Hi and welcome,
Let me see if there is a specific rule in the FRCP that covers this
I have reviewed Rule 9027 of the Federal Rules of Civil Procedure which govern removal. There are no statutes that refer to your unique situation.
You can make a motion and handle it delicately. Judges get motions all the time that challenge what they have done. Don't say "the case doesn't belong in your court"
The motion should generally contain
1. A recitation of the existence of the original federal case
2. The subsequent removal of the state case to the court.
3. The consolidation of the two cases by the court.
4. The fact that there is an outstanding remand decision pending regarding the removal of the state case.
and then say:
Prior to finalizing the consolidation of both cases, I respectfully XXXXX XXXXX Honorable Court:
1. To decide the Motion to Remand the state case before these cases proceed.; and
2. To issue an order staying all proceedings before this Court until the Motion to Remand is decided.
Please press 3 or 4 or 5 below so that I may get credit for assisting you. have intended. Please do NOT press 1 or 2 since that will result in a negative rating for me which you may not If you want further information or clarification, just ask before you give a ratingI ask you to be fair in your rating. For instance, in these actual examples , the expert should not have received a negative rating: a. A customer says "I ALREADY KNEW THAT".....but the expert didn't know what the customer knew or didn't know. b. A customer wants to hear "YES YOU CAN".....but the certified legal expert says "LEGALLY NO YOU CAN'T". c. The answer is short, but ACCURATE. A customer simply wants a longer answer.Thank you for reading this and for your consideration. I'm always ready to help further.rich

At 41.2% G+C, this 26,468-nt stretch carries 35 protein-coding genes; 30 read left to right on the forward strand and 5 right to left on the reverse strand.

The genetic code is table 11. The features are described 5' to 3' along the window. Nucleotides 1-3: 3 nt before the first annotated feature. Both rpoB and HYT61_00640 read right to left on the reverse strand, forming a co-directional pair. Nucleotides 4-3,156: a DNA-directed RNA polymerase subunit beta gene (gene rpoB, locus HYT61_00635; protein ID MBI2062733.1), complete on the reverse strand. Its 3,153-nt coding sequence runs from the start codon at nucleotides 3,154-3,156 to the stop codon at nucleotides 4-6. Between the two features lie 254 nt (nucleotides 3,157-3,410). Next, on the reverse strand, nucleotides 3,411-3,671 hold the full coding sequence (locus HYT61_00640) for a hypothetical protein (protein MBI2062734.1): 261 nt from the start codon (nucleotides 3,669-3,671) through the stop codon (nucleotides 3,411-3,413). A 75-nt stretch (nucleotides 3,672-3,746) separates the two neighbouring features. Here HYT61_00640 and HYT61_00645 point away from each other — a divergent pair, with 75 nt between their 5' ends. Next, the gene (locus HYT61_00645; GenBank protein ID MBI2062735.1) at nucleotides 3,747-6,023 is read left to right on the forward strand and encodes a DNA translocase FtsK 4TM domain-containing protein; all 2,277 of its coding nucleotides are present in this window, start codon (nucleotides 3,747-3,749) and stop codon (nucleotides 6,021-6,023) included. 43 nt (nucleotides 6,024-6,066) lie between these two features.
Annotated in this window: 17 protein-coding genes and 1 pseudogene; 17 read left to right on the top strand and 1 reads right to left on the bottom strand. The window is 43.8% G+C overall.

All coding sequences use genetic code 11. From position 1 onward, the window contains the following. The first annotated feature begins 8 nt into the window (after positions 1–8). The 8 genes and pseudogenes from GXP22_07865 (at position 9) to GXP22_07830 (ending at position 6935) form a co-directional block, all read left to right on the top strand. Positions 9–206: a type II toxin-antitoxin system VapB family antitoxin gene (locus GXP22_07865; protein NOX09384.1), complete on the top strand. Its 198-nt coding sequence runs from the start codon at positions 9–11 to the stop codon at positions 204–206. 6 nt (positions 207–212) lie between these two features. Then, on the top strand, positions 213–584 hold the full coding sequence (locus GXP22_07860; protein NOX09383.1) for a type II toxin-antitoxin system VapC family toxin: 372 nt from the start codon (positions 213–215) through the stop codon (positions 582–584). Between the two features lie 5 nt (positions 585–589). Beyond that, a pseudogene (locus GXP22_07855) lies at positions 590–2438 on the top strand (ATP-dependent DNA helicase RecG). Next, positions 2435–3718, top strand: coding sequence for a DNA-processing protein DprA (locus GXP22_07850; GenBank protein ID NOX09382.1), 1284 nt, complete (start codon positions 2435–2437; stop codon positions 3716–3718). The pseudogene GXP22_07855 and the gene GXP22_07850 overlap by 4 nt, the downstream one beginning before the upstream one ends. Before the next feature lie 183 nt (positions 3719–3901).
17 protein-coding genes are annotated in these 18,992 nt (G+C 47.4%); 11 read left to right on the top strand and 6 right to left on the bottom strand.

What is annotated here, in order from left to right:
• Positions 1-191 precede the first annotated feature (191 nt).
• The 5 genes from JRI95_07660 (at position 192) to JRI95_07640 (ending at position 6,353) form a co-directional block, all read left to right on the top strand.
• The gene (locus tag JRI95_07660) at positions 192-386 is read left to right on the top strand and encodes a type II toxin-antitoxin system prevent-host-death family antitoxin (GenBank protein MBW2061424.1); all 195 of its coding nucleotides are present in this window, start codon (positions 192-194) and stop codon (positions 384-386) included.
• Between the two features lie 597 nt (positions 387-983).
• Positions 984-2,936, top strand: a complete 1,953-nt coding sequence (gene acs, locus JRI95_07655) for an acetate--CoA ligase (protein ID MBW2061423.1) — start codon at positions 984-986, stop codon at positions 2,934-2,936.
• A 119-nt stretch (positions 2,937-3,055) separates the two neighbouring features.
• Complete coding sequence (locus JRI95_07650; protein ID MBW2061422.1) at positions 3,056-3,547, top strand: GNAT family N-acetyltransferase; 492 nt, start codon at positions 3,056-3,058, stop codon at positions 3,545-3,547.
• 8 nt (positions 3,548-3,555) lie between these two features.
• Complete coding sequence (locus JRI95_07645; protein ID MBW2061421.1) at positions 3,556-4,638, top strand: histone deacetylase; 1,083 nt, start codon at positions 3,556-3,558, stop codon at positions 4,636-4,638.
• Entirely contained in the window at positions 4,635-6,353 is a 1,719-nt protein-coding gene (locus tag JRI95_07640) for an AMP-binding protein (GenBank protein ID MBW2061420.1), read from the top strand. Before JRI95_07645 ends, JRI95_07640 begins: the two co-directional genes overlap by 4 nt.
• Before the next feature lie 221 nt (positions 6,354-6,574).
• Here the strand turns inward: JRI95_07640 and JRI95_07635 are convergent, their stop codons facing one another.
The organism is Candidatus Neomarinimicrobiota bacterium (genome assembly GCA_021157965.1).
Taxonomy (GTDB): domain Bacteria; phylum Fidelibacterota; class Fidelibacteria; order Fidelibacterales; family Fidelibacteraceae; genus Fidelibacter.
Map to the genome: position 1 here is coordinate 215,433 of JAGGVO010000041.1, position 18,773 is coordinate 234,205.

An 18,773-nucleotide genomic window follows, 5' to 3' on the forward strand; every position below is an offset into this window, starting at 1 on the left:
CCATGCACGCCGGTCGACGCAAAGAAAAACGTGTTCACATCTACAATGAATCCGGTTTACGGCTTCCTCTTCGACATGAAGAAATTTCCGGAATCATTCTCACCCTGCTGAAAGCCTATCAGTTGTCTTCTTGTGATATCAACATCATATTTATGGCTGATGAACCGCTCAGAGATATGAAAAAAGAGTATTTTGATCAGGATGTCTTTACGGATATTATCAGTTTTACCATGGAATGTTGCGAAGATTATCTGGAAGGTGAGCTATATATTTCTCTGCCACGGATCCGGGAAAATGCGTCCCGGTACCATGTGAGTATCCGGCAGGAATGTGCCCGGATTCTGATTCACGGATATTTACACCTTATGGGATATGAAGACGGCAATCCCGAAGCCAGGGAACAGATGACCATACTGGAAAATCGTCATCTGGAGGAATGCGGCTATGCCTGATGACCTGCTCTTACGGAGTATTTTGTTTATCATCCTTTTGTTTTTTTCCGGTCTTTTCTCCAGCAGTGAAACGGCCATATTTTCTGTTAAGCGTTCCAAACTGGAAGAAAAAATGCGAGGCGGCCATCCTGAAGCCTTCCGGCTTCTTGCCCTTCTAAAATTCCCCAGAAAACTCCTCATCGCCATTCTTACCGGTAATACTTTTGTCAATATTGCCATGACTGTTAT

DISCLAIMER: Answers from Experts on JustAnswer are not substitutes for the advice of an attorney. JustAnswer is a public forum and questions and responses are not private or confidential or protected by the attorney-client privilege. The Expert above is not your attorney, and the response above is not legal advice. You should not read this response to propose specific action or address specific circumstances, but only to give you a sense of general principles of law that might affect the situation you describe. Application of these general principles to particular circumstances must be done by a lawyer who has spoken with you in confidence, learned all relevant information, and explored various options. Before acting on these general principles, you should hire a lawyer licensed to practice law in the jurisdiction to which your question pertains.
The responses above are from individual Experts, not JustAnswer. The site and services are provided “as is”. To view the verified credential of an Expert, click on the “Verified” symbol in the Expert’s profile. This site is not for emergency questions which should be directed immediately by telephone or in-person to qualified professionals. Please carefully read the Terms of Service (last updated February 8, 2012).